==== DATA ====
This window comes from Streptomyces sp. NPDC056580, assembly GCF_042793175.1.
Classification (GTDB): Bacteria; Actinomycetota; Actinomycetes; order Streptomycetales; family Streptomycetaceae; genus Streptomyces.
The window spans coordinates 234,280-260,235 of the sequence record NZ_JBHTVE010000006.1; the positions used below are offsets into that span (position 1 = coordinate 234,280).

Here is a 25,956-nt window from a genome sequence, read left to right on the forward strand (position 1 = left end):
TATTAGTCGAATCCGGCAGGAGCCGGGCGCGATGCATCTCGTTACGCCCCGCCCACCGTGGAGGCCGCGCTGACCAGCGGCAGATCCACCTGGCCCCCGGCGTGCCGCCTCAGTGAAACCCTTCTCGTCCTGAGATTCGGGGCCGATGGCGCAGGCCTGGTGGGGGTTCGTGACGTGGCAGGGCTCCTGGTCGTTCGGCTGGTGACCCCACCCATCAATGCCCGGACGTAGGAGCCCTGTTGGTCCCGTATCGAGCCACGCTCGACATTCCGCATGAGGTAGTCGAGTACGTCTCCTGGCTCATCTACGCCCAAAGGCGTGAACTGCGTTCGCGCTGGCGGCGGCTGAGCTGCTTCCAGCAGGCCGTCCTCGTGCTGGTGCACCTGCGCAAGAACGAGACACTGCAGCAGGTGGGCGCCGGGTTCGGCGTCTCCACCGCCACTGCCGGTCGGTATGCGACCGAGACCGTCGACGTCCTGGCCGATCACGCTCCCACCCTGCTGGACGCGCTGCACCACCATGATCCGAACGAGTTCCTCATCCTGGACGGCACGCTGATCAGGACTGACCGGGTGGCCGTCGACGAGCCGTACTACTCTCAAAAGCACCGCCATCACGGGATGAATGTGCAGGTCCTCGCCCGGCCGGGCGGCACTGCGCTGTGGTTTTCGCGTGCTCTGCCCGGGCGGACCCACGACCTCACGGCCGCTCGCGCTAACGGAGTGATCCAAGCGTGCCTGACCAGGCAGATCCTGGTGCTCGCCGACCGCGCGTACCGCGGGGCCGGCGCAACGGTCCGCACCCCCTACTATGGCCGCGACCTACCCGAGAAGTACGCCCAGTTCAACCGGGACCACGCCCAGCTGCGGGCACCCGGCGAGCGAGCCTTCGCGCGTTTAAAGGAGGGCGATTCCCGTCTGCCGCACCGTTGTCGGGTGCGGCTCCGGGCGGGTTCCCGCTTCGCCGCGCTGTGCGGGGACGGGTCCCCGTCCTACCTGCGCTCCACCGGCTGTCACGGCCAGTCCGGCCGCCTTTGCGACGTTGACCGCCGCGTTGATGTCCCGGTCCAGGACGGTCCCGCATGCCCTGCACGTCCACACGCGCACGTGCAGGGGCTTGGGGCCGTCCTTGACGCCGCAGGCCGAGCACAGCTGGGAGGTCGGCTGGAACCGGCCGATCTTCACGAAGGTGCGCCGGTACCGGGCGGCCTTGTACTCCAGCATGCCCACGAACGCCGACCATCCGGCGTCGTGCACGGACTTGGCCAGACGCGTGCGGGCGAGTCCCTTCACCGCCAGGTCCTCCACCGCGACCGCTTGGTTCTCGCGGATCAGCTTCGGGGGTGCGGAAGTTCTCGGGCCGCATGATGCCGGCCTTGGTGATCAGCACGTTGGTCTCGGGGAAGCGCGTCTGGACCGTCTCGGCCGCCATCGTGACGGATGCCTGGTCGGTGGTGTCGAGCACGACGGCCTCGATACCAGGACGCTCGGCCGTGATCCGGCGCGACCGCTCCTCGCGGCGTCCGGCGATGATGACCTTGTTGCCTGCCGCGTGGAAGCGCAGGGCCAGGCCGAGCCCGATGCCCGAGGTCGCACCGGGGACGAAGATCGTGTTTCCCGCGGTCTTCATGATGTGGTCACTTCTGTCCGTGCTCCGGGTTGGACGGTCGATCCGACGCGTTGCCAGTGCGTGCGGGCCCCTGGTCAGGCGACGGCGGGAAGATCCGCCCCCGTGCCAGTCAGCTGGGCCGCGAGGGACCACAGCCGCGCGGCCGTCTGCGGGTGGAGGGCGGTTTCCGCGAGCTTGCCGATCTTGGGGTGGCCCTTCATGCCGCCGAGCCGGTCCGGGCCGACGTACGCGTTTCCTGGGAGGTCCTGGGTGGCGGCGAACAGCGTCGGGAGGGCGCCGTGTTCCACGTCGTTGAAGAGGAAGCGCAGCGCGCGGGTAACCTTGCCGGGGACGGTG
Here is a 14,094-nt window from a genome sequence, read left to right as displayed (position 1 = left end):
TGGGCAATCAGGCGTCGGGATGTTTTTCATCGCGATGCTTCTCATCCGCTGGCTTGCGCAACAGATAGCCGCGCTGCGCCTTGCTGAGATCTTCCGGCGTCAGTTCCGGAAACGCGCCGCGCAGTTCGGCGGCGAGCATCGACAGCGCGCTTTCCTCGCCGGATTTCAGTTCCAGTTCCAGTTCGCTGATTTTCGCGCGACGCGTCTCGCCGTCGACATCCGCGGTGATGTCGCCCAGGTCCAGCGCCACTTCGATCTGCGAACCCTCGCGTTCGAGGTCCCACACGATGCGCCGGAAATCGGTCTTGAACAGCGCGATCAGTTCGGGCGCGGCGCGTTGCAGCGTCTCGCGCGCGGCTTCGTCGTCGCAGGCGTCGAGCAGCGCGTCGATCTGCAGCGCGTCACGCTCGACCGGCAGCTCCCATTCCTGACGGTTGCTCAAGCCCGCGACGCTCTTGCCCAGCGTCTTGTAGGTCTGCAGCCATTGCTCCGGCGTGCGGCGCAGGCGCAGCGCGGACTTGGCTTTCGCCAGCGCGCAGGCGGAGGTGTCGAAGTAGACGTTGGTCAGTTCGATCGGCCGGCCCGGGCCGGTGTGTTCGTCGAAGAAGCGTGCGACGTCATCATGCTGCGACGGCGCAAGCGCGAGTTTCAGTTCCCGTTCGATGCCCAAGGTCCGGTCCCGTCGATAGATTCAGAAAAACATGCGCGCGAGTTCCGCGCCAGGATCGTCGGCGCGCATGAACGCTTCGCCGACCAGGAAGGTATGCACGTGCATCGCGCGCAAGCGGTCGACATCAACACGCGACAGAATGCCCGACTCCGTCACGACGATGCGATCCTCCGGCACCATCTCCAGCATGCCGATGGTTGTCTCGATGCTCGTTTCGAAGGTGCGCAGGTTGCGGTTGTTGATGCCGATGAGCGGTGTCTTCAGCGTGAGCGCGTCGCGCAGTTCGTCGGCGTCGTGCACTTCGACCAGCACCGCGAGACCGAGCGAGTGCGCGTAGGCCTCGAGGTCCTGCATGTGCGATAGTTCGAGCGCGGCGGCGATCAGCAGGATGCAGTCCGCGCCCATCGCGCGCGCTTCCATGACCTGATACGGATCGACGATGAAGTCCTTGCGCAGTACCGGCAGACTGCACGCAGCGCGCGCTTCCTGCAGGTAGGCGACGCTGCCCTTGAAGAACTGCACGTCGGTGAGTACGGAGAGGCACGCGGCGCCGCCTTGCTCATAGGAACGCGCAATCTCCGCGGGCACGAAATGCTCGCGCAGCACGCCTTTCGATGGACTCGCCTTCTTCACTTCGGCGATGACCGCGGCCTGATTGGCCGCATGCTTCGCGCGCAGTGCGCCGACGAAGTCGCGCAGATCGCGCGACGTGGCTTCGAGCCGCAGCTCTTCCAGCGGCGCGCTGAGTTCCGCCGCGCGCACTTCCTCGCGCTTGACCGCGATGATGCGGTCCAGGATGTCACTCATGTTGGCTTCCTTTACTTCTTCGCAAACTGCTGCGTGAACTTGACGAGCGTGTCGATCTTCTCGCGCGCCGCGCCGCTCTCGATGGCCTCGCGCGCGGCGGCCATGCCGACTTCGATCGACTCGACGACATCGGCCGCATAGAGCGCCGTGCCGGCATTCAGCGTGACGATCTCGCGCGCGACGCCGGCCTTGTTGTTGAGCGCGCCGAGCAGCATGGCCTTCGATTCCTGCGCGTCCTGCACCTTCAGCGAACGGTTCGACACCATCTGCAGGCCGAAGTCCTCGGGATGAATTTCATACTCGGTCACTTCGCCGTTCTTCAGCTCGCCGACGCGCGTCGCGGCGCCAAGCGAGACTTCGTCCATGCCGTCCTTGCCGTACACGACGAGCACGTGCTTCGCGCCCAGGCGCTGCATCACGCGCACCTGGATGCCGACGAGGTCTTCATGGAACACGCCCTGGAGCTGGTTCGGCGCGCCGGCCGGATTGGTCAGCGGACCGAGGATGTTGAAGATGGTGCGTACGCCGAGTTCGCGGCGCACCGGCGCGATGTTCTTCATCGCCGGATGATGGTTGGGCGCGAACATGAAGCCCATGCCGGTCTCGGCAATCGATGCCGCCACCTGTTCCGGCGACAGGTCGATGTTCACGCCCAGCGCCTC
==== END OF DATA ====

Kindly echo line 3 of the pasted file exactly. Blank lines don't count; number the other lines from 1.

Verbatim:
The window spans coordinates 234,280-260,235 of the sequence record NZ_JBHTVE010000006.1; the positions used below are offsets into that span (position 1 = coordinate 234,280).